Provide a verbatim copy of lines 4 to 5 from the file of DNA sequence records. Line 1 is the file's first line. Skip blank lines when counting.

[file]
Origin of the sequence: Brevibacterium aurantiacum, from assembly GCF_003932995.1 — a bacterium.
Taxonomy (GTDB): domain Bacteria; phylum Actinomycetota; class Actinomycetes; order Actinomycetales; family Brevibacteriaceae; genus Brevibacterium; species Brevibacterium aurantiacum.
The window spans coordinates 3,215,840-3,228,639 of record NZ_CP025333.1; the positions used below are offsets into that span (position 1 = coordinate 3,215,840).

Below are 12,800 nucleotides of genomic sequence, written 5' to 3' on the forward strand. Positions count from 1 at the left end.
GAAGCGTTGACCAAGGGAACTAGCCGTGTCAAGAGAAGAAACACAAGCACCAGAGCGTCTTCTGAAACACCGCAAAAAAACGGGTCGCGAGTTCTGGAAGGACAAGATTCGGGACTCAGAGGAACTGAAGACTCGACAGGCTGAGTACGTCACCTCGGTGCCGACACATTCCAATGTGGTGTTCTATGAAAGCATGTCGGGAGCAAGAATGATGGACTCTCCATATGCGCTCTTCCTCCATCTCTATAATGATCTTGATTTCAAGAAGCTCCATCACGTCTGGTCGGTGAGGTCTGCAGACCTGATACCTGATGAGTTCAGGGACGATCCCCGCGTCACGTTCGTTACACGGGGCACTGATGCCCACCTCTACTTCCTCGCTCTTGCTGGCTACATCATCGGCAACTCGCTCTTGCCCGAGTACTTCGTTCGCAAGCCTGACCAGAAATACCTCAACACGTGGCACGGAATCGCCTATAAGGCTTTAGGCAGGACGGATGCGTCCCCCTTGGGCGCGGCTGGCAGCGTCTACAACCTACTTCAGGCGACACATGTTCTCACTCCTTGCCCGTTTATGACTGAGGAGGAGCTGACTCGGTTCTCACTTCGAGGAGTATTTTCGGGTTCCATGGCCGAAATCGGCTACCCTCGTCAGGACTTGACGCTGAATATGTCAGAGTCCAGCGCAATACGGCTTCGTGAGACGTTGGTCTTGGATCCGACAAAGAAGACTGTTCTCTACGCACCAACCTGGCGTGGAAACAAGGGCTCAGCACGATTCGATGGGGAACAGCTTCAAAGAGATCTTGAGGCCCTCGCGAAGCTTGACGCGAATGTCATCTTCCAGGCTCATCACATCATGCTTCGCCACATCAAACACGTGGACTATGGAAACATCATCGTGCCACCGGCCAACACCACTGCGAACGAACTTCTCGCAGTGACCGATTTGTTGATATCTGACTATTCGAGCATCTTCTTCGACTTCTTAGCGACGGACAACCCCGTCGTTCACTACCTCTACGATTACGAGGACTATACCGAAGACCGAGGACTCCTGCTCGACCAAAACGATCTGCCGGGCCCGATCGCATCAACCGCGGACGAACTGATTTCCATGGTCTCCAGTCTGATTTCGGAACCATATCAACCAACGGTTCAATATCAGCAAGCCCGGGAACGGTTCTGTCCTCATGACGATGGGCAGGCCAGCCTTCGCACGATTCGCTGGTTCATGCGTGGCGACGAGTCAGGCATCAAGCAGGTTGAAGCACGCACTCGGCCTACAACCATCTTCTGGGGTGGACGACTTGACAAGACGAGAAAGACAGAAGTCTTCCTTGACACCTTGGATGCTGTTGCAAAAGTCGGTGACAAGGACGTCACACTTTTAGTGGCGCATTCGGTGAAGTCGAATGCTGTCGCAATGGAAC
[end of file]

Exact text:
Below are 12,800 nucleotides of genomic sequence, written 5' to 3' on the forward strand. Positions count from 1 at the left end.
GAAGCGTTGACCAAGGGAACTAGCCGTGTCAAGAGAAGAAACACAAGCACCAGAGCGTCTTCTGAAACACCGCAAAAAAACGGGTCGCGAGTTCTGGAAGGACAAGATTCGGGACTCAGAGGAACTGAAGACTCGACAGGCTGAGTACGTCACCTCGGTGCCGACACATTCCAATGTGGTGTTCTATGAAAGCATGTCGGGAGCAAGAATGATGGACTCTCCATATGCGCTCTTCCTCCATCTCTATAATGATCTTGATTTCAAGAAGCTCCATCACGTCTGGTCGGTGAGGTCTGCAGACCTGATACCTGATGAGTTCAGGGACGATCCCCGCGTCACGTTCGTTACACGGGGCACTGATGCCCACCTCTACTTCCTCGCTCTTGCTGGCTACATCATCGGCAACTCGCTCTTGCCCGAGTACTTCGTTCGCAAGCCTGACCAGAAATACCTCAACACGTGGCACGGAATCGCCTATAAGGCTTTAGGCAGGACGGATGCGTCCCCCTTGGGCGCGGCTGGCAGCGTCTACAACCTACTTCAGGCGACACATGTTCTCACTCCTTGCCCGTTTATGACTGAGGAGGAGCTGACTCGGTTCTCACTTCGAGGAGTATTTTCGGGTTCCATGGCCGAAATCGGCTACCCTCGTCAGGACTTGACGCTGAATATGTCAGAGTCCAGCGCAATACGGCTTCGTGAGACGTTGGTCTTGGATCCGACAAAGAAGACTGTTCTCTACGCACCAACCTGGCGTGGAAACAAGGGCTCAGCACGATTCGATGGGGAACAGCTTCAAAGAGATCTTGAGGCCCTCGCGAAGCTTGACGCGAATGTCATCTTCCAGGCTCATCACATCATGCTTCGCCACATCAAACACGTGGACTATGGAAACATCATCGTGCCACCGGCCAACACCACTGCGAACGAACTTCTCGCAGTGACCGATTTGTTGATATCTGACTATTCGAGCATCTTCTTCGACTTCTTAGCGACGGACAACCCCGTCGTTCACTACCTCTACGATTACGAGGACTATACCGAAGACCGAGGACTCCTGCTCGACCAAAACGATCTGCCGGGCCCGATCGCATCAACCGCGGACGAACTGATTTCCATGGTCTCCAGTCTGATTTCGGAACCATATCAACCAACGGTTCAATATCAGCAAGCCCGGGAACGGTTCTGTCCTCATGACGATGGGCAGGCCAGCCTTCGCACGATTCGCTGGTTCATGCGTGGCGACGAGTCAGGCATCAAGCAGGTTGAAGCACGCACTCGGCCTACAACCATCTTCTGGGGTGGACGACTTGACAAGACGAGAAAGACAGAAGTCTTCCTTGACACCTTGGATGCTGTTGCAAAAGTCGGTGACAAGGACGTCACACTTTTAGTGGCGCATTCGGTGAAGTCGAATGCTGTCGCAATGGAAC